The Citizen Leader: Be the Person You’d Want to Follow

Over the course of this next week and next, I will be posting short commentaries on the essential elements of The Citizen Leader: Self-Awareness, Conviction, Character (Credibility and Personal Integrity), Courage, Contribution, Community, The Common Good and Gratitude.

The Citizen Leader: Be the Person You’d Want to Follow is a guide to help men, women, young adults and teens explore and respond to the questions: Who am I? and How do I want to be in the world? The book challenges people at all stages of personal and professional life to deepen their commitment to being authentic and courageous so they can say with conviction: I am a person I’d want to follow.

The book is structured for the readers to venture through on their own and at their own pace. It is also designed to let the readers partner with others — peers, coworkers, family, or friends, in school, at work, at home, in a seminar, in a book club — so together they can use its guidance, exercises and tools to create a forum for reflection, sharing, sharpening, learning and growth.

It is my hope that the insights my readers derive from The Citizen Leader will both enrich their lives and help them lead others in efforts to create great places for us all to live, work and play.

I have written The Citizen Leader in the hopes of making leadership education understandable, meaningful and actionable for adults, young adults and teens alike. I draw on the twenty years of teaching leadership seminars, instructing graduate students and coaching executives.

The first half of The Citizen Leader dives deeply into character, to help readers discern and define who they are today, and who they aspire to be tomorrow and well into the future. The second half provides a tutorial on citizenship in which I frame questions and suggest a process of inquiry to prompt and coach readers to ask themselves: What are the causes that I care about in my community? What initiatives could I champion that would contribute to my community? How can I harness the courage to follow through with the actions that will move the initiative forward? I call this line of inquiry and application active citizenship. It is my belief and experience that a candid assessment of character, a conscious commitment to be the person you’d want to follow and a courageous resolve to be an active citizen are preparation for, and the prerequisites of, engaging leadership – that is, leadership that would inspire other members of a community to want to follow your lead.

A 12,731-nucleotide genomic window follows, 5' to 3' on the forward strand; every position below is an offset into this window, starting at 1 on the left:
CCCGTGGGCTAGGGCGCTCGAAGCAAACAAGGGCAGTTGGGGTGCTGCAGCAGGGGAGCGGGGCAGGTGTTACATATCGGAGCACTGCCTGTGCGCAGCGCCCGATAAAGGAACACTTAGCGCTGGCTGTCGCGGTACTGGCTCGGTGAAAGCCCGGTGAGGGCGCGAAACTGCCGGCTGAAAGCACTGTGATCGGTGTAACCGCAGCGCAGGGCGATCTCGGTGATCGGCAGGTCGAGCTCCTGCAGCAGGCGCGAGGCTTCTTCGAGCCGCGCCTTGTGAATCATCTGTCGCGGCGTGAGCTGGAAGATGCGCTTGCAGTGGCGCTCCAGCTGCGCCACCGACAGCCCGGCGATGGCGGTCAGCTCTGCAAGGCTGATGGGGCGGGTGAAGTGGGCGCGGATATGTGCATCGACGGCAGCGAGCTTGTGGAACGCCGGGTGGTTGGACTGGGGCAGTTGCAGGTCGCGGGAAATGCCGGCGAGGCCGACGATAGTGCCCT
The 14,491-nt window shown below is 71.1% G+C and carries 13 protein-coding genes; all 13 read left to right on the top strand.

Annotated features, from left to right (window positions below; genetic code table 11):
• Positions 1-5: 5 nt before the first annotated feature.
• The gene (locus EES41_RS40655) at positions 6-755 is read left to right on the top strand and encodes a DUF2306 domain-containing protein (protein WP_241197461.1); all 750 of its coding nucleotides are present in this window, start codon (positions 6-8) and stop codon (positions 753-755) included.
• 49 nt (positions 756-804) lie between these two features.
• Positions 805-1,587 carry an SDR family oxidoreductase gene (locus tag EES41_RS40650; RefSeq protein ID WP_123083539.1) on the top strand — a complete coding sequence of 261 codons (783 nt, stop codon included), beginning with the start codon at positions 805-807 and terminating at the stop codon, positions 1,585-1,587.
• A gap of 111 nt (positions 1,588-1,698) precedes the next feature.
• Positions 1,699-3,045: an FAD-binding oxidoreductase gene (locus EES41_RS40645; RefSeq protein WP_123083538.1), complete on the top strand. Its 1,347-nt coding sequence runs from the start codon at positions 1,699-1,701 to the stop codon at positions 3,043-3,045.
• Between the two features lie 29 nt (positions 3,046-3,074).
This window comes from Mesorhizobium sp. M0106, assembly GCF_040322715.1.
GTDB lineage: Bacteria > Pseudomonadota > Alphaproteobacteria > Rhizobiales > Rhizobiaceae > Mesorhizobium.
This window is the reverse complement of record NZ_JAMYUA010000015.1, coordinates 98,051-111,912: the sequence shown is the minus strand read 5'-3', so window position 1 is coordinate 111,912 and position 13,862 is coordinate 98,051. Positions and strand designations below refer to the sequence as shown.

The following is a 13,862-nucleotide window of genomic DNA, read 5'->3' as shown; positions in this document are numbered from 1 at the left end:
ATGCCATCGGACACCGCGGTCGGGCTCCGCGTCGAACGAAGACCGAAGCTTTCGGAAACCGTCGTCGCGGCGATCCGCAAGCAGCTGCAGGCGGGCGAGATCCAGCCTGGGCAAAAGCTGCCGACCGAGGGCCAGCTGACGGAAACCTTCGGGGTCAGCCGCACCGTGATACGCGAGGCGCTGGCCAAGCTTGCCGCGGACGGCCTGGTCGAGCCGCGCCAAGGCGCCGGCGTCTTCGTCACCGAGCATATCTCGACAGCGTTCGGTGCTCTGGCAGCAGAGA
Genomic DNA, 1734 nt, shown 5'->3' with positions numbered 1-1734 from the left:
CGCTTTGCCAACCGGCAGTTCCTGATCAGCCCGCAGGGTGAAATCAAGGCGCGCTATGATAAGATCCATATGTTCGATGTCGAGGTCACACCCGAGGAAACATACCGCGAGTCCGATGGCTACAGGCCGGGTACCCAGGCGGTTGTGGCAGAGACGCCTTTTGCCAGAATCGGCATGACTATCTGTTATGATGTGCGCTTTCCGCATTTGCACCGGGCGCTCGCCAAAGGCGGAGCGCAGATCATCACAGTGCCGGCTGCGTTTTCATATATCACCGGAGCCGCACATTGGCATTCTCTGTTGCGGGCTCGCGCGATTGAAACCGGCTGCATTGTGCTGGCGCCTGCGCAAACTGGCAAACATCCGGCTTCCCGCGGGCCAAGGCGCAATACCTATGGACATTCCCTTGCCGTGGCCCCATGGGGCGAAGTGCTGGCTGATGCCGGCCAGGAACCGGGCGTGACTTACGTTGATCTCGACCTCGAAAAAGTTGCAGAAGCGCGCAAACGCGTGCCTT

In my wildest dreams, the inquiry in my book will become standard fare in high schools and colleges — not the academic curriculum, I recognize, but in orientations, life skills, leadership programs and the like. Beyond that, I also trust that my book will make a meaningful contribution to the personal development electives at professional schools and in corporate leadership programs.